Meet The Team.

Tom on the Ice

Thomas Smith

President/Co-Founder

Thomas E Smith’s agenda during his childhood had two focuses. His first was his passion for playing ice hockey. He took to the ice at a very young age and immediately believed this was his calling. Tom’s physical gifts confirmed that he was born to play this game. His muscular frame enjoyed the explosive speed, quick reflexes, and dominating upper and lower body strength. Tom’s commitment to success drove him to exercise his body tirelessly and to utilize fully his athletic attributes. Tom skated his way to success from youth hockey to the Junior A level after a successful senior season. Tom’s second goal was to be a positive force amongst his peers in all the different responsibilities of his life. He is deservingly recognized as “a contributor” in his family, his school, and his community. Tom is one of those unique individuals who recognizes and believes that “doing the right thing” is a personal responsibility.

On August 2, 2008, Tom suffered an injury that changed the course of his life forever. Because of a collision with an opposing player and his own goalie, he crashed into the boards. The impact paralyzed him. During Tom’s rehabilitation, he felt frustrated by the inadequate medical services in the Boston area. He then traveled to the Miami Project to Cure Paralysis Center in Miami Florida. In Miami, extensive treatment programs completely enabled him to return to the ice and also opened his eyes to the pain and suffering of other patients endured who were not making progress.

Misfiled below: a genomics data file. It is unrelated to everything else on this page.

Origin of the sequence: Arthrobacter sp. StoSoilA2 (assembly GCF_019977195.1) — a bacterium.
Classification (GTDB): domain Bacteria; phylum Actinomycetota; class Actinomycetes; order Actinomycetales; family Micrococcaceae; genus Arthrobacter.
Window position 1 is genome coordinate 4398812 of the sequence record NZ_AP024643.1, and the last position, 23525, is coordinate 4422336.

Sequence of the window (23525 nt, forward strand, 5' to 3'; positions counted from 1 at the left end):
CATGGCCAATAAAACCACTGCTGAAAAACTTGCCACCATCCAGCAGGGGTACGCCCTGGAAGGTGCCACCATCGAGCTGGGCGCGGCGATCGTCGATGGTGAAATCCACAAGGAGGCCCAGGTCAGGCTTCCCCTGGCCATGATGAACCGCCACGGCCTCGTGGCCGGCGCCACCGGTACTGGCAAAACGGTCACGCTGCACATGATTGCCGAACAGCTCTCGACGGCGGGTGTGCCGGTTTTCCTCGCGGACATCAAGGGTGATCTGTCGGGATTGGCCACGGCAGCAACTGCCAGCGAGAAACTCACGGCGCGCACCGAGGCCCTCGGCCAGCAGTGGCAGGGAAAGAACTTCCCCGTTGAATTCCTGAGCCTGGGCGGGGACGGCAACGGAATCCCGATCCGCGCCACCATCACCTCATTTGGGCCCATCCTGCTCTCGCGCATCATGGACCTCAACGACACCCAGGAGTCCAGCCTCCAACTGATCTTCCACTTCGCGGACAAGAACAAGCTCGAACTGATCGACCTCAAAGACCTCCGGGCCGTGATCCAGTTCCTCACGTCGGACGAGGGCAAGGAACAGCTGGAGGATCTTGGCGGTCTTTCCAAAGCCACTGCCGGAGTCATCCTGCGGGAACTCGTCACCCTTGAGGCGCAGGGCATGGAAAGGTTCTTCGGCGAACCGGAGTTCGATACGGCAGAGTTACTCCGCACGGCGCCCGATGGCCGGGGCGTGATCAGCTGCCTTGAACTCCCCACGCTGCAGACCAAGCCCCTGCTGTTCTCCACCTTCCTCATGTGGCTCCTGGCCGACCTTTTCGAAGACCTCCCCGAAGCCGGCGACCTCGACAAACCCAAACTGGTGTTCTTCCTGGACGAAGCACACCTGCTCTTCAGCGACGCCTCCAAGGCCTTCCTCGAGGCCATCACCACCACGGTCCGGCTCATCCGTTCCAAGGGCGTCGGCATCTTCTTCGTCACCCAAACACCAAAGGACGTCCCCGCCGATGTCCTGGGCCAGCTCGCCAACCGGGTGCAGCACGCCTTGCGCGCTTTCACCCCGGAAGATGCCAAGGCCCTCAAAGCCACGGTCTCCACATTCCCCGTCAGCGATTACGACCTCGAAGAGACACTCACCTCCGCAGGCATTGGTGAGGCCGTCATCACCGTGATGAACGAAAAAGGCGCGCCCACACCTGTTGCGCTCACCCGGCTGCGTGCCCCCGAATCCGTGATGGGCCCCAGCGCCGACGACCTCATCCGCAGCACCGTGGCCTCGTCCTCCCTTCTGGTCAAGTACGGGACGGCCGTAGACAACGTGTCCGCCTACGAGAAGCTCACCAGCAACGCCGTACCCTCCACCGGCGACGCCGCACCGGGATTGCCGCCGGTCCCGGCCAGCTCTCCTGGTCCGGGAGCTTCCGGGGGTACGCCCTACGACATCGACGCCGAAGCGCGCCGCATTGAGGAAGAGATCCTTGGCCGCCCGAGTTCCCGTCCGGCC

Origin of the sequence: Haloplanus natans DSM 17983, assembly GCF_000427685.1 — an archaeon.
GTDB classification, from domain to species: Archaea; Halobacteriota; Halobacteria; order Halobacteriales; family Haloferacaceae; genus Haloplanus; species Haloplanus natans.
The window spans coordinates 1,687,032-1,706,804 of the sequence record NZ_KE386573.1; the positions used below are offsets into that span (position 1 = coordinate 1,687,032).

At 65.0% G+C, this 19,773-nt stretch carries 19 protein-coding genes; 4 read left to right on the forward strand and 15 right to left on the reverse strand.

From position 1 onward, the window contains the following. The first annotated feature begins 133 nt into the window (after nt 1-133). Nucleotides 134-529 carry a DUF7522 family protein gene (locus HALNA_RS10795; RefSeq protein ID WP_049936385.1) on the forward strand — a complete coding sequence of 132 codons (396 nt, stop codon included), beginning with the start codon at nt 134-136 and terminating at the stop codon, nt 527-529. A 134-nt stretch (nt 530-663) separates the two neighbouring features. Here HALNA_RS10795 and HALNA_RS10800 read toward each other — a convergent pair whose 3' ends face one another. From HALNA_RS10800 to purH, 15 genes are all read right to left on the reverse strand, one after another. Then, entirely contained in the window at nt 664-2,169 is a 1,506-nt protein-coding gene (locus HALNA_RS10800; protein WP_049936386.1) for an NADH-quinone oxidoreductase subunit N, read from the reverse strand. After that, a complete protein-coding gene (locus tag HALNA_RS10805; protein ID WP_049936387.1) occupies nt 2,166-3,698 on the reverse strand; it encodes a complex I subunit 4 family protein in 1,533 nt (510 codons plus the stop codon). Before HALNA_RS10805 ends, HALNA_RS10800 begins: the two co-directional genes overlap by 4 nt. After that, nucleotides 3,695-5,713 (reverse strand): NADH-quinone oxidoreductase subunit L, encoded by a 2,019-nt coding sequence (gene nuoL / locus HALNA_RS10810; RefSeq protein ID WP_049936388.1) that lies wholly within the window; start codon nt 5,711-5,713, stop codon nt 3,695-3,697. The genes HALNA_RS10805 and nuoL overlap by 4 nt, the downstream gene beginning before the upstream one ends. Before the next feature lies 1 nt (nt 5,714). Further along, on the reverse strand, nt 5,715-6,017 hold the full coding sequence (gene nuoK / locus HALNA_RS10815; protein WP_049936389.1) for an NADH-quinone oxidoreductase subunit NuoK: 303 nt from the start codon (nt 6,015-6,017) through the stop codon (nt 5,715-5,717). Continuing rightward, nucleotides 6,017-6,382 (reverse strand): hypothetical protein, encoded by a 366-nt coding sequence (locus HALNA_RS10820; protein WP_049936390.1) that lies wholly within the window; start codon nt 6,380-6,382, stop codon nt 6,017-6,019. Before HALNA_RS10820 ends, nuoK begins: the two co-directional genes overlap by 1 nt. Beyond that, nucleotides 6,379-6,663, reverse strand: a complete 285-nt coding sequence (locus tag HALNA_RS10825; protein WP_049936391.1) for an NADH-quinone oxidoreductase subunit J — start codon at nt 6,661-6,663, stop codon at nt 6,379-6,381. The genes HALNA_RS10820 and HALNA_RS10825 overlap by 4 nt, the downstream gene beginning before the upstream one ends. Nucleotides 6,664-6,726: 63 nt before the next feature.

Tom returned to the ice fully recovered. Then, on October 1, 2009, Tom suffered another paralyzing spinal injury during practice. Although he is currently challenging his body to recover from this injury, he is embracing a much greater goal, not for himself, but for the many other patients who do not have access to the best care and treatment for spinal injuries. Tom sees The Thomas E. Smith Foundation as the answer to filling the void in medical services for spinal injuries in New England.